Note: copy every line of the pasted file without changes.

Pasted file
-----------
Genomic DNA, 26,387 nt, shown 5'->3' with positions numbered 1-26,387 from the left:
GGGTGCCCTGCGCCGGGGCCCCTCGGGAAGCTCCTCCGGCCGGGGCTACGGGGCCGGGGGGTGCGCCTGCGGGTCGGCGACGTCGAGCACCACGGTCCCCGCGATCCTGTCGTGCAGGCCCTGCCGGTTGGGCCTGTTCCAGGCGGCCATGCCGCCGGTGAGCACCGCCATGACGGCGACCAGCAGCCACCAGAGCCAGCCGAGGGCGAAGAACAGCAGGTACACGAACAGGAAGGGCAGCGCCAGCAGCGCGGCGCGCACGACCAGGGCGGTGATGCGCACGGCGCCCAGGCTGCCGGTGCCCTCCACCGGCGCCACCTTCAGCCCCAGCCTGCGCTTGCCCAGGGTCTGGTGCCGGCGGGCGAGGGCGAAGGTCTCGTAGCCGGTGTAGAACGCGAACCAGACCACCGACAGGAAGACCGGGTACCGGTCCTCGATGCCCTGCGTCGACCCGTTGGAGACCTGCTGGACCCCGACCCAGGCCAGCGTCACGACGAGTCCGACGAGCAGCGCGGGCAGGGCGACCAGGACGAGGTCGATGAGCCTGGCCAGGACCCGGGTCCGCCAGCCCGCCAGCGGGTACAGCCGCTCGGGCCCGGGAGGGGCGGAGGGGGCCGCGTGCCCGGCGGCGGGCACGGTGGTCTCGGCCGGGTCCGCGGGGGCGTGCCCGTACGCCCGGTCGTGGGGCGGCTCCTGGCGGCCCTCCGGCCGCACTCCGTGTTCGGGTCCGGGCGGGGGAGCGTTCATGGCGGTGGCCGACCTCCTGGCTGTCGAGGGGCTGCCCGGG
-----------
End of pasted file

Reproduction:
Genomic DNA, 26,387 nt, shown 5'->3' with positions numbered 1-26,387 from the left:
GGGTGCCCTGCGCCGGGGCCCCTCGGGAAGCTCCTCCGGCCGGGGCTACGGGGCCGGGGGGTGCGCCTGCGGGTCGGCGACGTCGAGCACCACGGTCCCCGCGATCCTGTCGTGCAGGCCCTGCCGGTTGGGCCTGTTCCAGGCGGCCATGCCGCCGGTGAGCACCGCCATGACGGCGACCAGCAGCCACCAGAGCCAGCCGAGGGCGAAGAACAGCAGGTACACGAACAGGAAGGGCAGCGCCAGCAGCGCGGCGCGCACGACCAGGGCGGTGATGCGCACGGCGCCCAGGCTGCCGGTGCCCTCCACCGGCGCCACCTTCAGCCCCAGCCTGCGCTTGCCCAGGGTCTGGTGCCGGCGGGCGAGGGCGAAGGTCTCGTAGCCGGTGTAGAACGCGAACCAGACCACCGACAGGAAGACCGGGTACCGGTCCTCGATGCCCTGCGTCGACCCGTTGGAGACCTGCTGGACCCCGACCCAGGCCAGCGTCACGACGAGTCCGACGAGCAGCGCGGGCAGGGCGACCAGGACGAGGTCGATGAGCCTGGCCAGGACCCGGGTCCGCCAGCCCGCCAGCGGGTACAGCCGCTCGGGCCCGGGAGGGGCGGAGGGGGCCGCGTGCCCGGCGGCGGGCACGGTGGTCTCGGCCGGGTCCGCGGGGGCGTGCCCGTACGCCCGGTCGTGGGGCGGCTCCTGGCGGCCCTCCGGCCGCACTCCGTGTTCGGGTCCGGGCGGGGGAGCGTTCATGGCGGTGGCCGACCTCCTGGCTGTCGAGGGGCTGCCCGGG